People carry out four 'little acts of revenge' every week

Secretly putting sugar in the tea of someone on a diet is one of the top ways to get revenge, a study showed.
Secretly putting sugar in the tea of someone on a diet is one of the top ways to get revenge, a study showed.
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The typical adult carries out four small acts of revenge a week, a poll has revealed.

As many as 75 per cent of people admit to carrying out small, malicious acts on people who have annoyed them, with one in twenty confessing to adding sugar to a dieter’s cup of tea, telling a colleague the ending of a gripping tv series and leaving the petrol tank empty for your other half.

Being talked down to, learning that someone has spoken behind your back and being irritated by someone were the main reasons adults seek revenge. A further 13 per cent said they have to seek vengeance when someone chats up their other half and 16 per cent insist on getting their own back if they happen to be ignored by someone.

People admit they are more likely to have carried out an act of revenge on a work colleague 19 per cent than an ex-partner 18 per cent, however one in twenty have even sought revenge on their current partner’s ex.

Despite 39 per cent of adults feeling a twinge of guilt after getting their own back, a quarter claim they feel great after retaliating.

However, while 14 per cent say their acts of revenge are just “for a laugh” or for banter, a sinister 20 per cent said they carry out little acts of revenge so that people learn not to cross them.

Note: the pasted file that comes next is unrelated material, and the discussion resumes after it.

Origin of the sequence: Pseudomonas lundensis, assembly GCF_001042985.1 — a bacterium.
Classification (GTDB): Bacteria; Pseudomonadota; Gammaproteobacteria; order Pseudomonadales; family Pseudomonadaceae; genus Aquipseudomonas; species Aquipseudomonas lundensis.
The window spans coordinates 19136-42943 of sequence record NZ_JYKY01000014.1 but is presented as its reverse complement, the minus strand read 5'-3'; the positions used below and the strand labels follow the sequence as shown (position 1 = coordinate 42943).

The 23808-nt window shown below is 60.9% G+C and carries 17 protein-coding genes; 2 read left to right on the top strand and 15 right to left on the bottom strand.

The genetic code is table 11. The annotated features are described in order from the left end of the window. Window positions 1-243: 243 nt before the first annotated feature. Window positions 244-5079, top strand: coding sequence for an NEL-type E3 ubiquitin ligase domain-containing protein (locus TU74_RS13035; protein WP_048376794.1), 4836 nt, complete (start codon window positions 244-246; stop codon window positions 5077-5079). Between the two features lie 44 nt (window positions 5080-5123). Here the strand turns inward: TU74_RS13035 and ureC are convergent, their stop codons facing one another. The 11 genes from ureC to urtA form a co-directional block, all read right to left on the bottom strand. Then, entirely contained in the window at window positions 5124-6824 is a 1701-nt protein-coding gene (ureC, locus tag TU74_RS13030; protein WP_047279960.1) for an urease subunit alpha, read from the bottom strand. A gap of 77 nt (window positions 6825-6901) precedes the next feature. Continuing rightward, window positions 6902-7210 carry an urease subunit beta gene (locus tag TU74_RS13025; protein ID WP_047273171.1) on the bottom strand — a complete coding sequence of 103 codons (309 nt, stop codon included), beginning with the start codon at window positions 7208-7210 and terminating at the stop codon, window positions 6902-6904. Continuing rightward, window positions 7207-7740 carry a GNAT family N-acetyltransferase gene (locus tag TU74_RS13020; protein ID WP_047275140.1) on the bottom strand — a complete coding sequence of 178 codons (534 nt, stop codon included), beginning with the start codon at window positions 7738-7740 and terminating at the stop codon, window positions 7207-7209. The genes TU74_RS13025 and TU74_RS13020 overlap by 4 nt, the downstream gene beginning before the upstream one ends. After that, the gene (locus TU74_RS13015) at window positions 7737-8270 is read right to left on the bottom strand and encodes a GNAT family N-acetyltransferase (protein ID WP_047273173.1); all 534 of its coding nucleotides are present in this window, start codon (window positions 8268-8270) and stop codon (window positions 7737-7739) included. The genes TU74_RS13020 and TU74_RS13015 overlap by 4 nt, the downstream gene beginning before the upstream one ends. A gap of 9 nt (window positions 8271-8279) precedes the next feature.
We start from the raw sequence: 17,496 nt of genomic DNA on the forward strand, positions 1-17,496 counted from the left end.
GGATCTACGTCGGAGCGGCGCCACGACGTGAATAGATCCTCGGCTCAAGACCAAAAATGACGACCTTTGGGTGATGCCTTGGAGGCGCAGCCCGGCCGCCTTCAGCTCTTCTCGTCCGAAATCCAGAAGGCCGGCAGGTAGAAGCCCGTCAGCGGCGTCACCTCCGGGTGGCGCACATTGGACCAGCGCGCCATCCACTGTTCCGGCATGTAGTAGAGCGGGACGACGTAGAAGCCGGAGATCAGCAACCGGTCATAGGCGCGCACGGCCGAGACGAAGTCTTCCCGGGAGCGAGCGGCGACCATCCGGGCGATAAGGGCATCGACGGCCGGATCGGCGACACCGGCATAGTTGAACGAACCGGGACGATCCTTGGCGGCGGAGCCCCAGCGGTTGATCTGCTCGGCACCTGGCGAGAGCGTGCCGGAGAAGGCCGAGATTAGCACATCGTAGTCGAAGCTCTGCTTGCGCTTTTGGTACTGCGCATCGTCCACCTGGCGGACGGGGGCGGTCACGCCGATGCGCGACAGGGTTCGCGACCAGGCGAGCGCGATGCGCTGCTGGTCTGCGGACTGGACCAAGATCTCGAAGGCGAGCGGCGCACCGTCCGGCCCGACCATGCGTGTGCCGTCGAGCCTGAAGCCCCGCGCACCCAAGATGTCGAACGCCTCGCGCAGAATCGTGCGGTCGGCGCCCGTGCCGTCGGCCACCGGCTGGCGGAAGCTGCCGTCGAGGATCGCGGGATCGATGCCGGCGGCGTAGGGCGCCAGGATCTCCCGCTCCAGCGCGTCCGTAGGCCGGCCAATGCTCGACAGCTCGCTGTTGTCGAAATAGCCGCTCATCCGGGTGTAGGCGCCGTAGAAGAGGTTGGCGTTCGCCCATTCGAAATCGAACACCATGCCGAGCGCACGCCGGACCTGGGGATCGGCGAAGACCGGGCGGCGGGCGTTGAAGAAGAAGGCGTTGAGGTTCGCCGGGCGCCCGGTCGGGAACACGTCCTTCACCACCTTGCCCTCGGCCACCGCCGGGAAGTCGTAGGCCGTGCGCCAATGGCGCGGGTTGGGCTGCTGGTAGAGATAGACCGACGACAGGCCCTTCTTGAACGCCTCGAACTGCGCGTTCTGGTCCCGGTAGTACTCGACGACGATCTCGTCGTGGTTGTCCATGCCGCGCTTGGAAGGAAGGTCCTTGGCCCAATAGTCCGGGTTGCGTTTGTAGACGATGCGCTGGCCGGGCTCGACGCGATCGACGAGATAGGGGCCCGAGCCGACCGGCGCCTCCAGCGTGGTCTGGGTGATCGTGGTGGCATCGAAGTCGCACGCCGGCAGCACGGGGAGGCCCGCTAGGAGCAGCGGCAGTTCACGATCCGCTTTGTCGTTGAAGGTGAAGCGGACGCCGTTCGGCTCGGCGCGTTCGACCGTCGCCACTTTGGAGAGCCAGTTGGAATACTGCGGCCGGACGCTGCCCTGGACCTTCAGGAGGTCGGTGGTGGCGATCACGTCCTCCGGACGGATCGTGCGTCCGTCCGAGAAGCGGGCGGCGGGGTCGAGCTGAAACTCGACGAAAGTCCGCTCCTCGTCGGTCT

One in twenty said they do it just to make themselves feel better and the same number said they do it to put someone in their place.

A spokesman from Lionsgate Films, which commissioned the research to mark the launch of the new Rambo film, Rambo: Last Blood, said: “The research has unveiled that revenge is a dish best served in the most un-Rambo like fashion – with most participants suggesting the greatest form of revenge is in the form of putting sugar in the tea of someone on a diet, or not bothering to tell someone they have food in their teeth.”

Of those polled, 44 per cent said carrying out little acts of revenge was harmless, but 56 per cent felt it could be seen as “a bit mean”.

The data also showed that more than four in ten adults have said they have a ‘frenemy’ in their social circle, who they tolerate but secretly hate.

Other acts of revenge carried out by disgruntled people included telling on a colleague to the boss after they made a mistake, deliberately uploading an unflattering photo of on social media or congratulating someone on their pregnancy - when they knew they were not expecting.

Others used up the last of the hot water to give their partner has a cold shower, or gave someone caffeinated coffee when they asked for decaf.